An English learner in a website wrote:

I am studying abroad in the United State from this summer.

Another person corrected it as :

I have been studying in the United State since this summer.

But I feel "study" is not something that we continuously do that. Am I right? if yes, how do you correct the sentence?

  • Your first version would normally only be used if you were speaking before this [coming] summer. The word since wouldn't normally be included in the second version, but there's nothing syntactically wrong with it being there. Whether it is or not, the statement would normally only be made after summer (but again, it wouldn't be syntactically invalid even if you made the statement during this summer, just somewhat "non-idiomatic" for many native speakers). Sep 22, 2016 at 17:06
  • 1
    Note that the "continuously do that" business isn't really relevant. The "continuous" aspect relates to the fact that the particular verb form have been XXX-ing implies doing XXX both in the past and now (continuity from the past into the present, not continuously = non-stop, without any breaks whatsoever). Sep 22, 2016 at 17:12
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    have been studying is perfectly idiomatic and in this context it means "have been enrolled as a student", not "I have had my nose in a book"
    – TimR
    Sep 22, 2016 at 19:05
  • @tromano LOL, right ! However I think for recurring activities like going to school you usually say I go to school not I am going to scool
    – Ahmad
    Sep 22, 2016 at 19:57
  • @tromano by the way could you please check ell.stackexchange.com/questions/104295/…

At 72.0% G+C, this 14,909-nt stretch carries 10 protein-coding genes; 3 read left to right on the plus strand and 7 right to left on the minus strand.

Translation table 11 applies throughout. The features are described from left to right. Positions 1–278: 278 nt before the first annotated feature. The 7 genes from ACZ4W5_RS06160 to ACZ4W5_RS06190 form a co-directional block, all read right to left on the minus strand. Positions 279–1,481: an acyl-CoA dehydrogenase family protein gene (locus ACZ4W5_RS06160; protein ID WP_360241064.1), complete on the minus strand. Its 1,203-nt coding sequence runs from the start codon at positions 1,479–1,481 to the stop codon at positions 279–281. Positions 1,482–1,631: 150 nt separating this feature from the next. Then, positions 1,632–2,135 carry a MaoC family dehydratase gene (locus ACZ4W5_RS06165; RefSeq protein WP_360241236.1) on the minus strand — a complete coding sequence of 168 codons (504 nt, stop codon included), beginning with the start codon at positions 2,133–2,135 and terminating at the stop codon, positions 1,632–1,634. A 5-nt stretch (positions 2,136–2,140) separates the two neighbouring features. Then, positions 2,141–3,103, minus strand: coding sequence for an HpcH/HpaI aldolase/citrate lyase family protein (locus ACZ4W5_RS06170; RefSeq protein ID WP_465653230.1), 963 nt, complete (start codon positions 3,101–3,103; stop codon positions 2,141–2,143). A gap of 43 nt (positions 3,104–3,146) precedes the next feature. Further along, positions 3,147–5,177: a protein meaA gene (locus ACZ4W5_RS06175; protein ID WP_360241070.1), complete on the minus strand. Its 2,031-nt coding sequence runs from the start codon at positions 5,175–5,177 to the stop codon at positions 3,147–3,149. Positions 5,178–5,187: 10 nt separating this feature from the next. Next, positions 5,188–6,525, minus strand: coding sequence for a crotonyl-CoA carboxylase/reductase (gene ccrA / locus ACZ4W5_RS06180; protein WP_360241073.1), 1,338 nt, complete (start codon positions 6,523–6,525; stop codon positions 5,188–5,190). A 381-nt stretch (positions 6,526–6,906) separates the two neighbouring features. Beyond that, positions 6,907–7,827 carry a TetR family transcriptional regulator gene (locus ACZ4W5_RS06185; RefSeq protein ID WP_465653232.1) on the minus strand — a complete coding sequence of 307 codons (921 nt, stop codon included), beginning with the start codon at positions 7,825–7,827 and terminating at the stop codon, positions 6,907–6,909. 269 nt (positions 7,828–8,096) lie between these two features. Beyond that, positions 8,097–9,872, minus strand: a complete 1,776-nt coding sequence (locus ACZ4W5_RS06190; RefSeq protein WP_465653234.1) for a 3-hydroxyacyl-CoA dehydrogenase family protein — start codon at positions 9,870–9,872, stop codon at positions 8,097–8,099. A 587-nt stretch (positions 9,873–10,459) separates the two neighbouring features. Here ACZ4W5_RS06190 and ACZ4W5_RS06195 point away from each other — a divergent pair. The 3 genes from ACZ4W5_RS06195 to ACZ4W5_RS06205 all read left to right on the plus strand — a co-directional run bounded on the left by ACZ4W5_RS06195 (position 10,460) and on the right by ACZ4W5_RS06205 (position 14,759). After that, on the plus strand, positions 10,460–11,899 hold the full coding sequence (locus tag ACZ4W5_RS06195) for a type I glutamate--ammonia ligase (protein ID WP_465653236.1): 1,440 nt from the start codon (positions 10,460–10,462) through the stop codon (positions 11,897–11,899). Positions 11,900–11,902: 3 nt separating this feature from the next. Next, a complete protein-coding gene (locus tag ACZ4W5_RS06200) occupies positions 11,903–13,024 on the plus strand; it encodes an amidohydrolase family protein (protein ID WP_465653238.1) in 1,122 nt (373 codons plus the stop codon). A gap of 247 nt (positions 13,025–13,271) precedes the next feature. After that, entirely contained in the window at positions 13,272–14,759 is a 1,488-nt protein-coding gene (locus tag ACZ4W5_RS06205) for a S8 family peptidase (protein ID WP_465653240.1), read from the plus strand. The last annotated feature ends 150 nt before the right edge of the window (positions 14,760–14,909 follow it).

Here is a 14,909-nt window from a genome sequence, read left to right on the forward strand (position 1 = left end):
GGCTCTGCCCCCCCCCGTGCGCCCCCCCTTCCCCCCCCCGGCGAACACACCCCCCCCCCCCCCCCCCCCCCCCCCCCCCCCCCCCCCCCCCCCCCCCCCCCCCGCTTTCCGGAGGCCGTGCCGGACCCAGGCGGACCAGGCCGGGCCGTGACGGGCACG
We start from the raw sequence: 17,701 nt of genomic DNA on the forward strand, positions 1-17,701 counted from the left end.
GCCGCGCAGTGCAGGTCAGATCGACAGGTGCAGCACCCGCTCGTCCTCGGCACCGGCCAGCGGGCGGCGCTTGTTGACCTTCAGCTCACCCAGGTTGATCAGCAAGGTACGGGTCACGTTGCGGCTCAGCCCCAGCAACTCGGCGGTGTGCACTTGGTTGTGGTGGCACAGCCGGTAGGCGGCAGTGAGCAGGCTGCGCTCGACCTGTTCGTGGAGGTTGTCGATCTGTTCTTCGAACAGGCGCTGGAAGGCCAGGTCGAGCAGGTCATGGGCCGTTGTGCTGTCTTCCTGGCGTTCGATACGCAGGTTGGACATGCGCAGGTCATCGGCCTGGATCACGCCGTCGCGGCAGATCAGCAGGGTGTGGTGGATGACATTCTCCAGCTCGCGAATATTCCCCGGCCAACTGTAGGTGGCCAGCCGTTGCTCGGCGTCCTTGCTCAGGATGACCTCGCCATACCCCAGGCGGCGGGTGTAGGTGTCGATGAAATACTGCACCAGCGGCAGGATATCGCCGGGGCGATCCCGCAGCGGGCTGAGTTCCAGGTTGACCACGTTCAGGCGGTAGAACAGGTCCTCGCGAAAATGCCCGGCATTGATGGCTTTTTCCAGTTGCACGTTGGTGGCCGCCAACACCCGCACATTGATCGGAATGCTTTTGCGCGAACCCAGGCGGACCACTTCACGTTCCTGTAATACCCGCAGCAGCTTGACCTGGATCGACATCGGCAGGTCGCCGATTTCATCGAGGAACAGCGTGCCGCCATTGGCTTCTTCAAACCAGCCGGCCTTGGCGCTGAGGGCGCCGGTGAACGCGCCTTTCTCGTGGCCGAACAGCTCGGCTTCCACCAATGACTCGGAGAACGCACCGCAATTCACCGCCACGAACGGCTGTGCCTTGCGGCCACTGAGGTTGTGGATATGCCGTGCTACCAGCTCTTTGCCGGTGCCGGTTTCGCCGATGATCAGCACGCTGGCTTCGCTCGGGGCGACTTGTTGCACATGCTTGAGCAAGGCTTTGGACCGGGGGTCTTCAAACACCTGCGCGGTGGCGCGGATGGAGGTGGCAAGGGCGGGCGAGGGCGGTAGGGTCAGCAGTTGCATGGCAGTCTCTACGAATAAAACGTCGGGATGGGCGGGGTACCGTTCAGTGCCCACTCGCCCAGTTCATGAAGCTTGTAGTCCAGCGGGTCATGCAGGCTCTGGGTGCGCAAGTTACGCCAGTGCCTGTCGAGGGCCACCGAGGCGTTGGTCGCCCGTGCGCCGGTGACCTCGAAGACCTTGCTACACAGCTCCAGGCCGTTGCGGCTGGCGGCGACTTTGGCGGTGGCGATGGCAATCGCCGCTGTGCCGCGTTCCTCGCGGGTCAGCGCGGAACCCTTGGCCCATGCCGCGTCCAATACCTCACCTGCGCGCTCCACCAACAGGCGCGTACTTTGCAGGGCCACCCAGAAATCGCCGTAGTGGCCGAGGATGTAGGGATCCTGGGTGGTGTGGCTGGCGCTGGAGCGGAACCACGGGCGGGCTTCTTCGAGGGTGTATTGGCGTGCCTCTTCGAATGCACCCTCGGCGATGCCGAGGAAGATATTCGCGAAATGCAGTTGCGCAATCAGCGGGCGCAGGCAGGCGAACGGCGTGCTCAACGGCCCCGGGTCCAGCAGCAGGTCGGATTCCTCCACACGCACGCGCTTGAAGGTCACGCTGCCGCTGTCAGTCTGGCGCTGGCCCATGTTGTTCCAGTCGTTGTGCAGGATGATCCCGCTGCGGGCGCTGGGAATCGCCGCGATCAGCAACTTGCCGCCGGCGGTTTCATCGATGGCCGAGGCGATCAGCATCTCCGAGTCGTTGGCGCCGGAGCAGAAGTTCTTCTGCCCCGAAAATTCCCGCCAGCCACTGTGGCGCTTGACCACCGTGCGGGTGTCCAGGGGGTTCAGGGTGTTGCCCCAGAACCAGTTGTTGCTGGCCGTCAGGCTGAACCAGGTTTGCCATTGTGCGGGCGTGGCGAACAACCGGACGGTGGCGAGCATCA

– Ahmad
    Sep 22, 2016 at 19:58

1 Answer 1


Both sentences are grammatical, but mean slightly different things.

I am studying abroad in the United State from this summer.

This means you will start studying in the future ("this summer").

I have been studying in the United State since this summer.

This means you started studying this summer and are currently studying

In English, the progressive or continuous forms don't only mean a specific action in progress (e.g. "I am walking to school"). They can be used for broader recurring activities, sorta like viewing an action over a longer time frame.

I am reading a long novel

This could either mean a) the speaker is currently reading now or b) the speaker is in the middle of the process of reading the novel (i.e. started it but hasn't finished) even if they are not currently reading at this moment.

Verbs relating to activities can often be used that way, including studying

  • Is abroad necessary?
    – Ahmad
    Sep 22, 2016 at 20:02
  • Abroad is probably not necessary. It's likely understood from context that you don't live in the United States normally. However, "studying abroad" is used as a fixed phrase in some forms of English, so it still could be included.
    – eques
    Sep 22, 2016 at 20:34

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